(By: Dana Weeder, AIA LEED AP and Mike Fields)
I really like geothermal energy.
Before I am redressed by scientist friends, I should clarify that there is not much in the way of usable geothermal energy in the Northeast United States.
Direct Geothermal Energy harvesting is probably best known in places like Iceland, where more than half of the nation’s energy needs are met by capturing heat that escapes between the Earth’s tectonic plates. While this has a low environmental impact, there are a limited number of places on the planet which are close enough to tectonic heat sources to make effective use of it. If you are close enough, you run the risk of seeing more of the inner workings of the planet than one might like.
However, the growing geothermal industry in New England is based on what is called Ground Source Heating and Cooling (and I like that too). This type of system exploits the Earth’s ability to insulate, store and dissipate heat, allowing the ground to act as a sort of thermal flywheel.
So, what is a Ground Source Heat Pump (GSHP) system?
While our atmosphere is dynamic, with huge temperature extremes, temperatures several feet below surface of the earth are a relatively stable +/-55 degrees throughout the year. We can use the difference between the ground and the air to control building temperature with heat pumps which amplify the temperature differential through a change of state, similar to what happens in an air conditioner or refrigerator.
No, seriously, what is it?
Basically, you stick a plastic tube into the ground and pump a solution of water and glycol through the tube. The solution is then pumped into a heat pump which will either remove ‘heat’ from the solution (heating cycle) or add ‘heat’ to the solution (cooling cycle). In the summer, the heat pump returns the solution to the ground in a warmer state and is consequently cooled by the earth. In the winter, the heat pump returns the solution to the ground in a cooler state and is consequently warmed by the earth. So it’s a bit counter intuitive, but in a heating cycle, a heat pump can actually pull ‘heat’ out of a 55 degree solution and return the solution to the ground at 35 degrees. That 20 degree differential is borrowed out of the ground and put into the building. And the exact opposite occurs during the cooling cycle.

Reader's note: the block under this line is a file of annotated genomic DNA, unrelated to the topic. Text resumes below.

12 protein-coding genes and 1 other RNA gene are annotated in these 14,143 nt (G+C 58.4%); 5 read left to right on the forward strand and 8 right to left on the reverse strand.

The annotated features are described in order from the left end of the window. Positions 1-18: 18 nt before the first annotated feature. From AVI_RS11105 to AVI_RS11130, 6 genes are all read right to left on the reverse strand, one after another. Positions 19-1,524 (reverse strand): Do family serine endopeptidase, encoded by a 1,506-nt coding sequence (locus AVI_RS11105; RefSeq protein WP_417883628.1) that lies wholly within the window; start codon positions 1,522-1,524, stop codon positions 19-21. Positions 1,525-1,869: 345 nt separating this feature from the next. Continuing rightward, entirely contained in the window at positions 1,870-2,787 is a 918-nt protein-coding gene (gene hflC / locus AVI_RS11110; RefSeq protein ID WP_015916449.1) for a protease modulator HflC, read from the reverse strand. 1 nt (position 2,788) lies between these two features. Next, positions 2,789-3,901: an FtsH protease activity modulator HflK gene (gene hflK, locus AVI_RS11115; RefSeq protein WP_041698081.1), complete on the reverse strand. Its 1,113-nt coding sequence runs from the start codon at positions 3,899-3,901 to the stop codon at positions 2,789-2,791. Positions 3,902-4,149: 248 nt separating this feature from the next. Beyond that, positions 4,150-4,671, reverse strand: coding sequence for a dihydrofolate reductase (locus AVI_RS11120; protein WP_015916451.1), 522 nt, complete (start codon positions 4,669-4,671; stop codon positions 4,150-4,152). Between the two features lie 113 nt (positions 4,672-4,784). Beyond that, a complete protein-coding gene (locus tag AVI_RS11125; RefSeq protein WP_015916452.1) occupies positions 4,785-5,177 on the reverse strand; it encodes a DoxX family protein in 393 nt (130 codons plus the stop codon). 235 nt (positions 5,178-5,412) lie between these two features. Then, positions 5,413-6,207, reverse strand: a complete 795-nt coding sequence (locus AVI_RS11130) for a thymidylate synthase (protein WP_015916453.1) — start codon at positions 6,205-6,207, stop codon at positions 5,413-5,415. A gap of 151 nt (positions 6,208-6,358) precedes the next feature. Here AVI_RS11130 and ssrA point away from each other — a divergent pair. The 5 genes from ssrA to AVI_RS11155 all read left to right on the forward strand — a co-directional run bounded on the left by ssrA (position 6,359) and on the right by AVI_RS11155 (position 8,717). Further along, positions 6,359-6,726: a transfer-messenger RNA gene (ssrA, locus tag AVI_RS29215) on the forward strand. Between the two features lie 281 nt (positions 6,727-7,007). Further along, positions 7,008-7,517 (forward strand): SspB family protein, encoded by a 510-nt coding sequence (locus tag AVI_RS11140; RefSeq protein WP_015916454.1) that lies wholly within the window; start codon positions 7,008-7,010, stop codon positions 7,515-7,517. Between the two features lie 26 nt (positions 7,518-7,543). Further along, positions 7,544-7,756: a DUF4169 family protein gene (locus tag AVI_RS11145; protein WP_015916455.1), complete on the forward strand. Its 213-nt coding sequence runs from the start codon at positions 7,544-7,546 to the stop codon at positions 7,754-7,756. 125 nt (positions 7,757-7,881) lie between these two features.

Why is this so great?
A Ground Source Heat Pump system differs from conventional systems by its ability to transfer heat rather than produce heat. A GSHP system does not heat from fuel, it simply moves existing heat from one place to another. This greatly reduces the building’s carbon footprint and lowers operational costs. So, the idea of borrowing heating/cooling is what makes it great.
Is that it?
No, since the only energy going into the system is electricity, the real promise of GSHP is as a component of on site power generation or more sustainable infrastructure. As electrical power inevitably becomes more efficiently generated and distributed, the savings from the economic and environmental savings will increase with them instead of becoming obsolete. There is no large roof top cooling tower that needs to be replaced every 20 years and no boiler taking up internal space.
But unfortunately, a lack of familiarity with these systems has been keeping clients and contractors wary and costs up. Many will require backup heat, oversize the systems, or avoid them altogether. There is great potential to plug our buildings into the Earth and architects and engineers need to build confidence by collecting and dispersing data on carefully designed systems.
Winter Street Architects recently completed the Needham Public Services Administration Building which has a series of (16) five-hundred foot deep wells located under the parking lot. Heat pumps are distributed throughout the 22,000 sf building which collects available heat to circulate through the building in the winter and discharge heat back into the ground in the summer. The system went on-line this past November and has been running without incident or backup heat through this most recent winter. The building was also designed to be ‘solar-ready’ with a large south facing sloped roof.
Is it right for all buildings?
Not yet. There are many variables in play; from the size of the building to its life expectancy to the thermal conductivity of the ground on which it is built. While the initial costs can still be steep and the return on investment still a bit long, it has to be a balance of economics, sustainable commitment and optimism. We think it will get there.
And we dig it.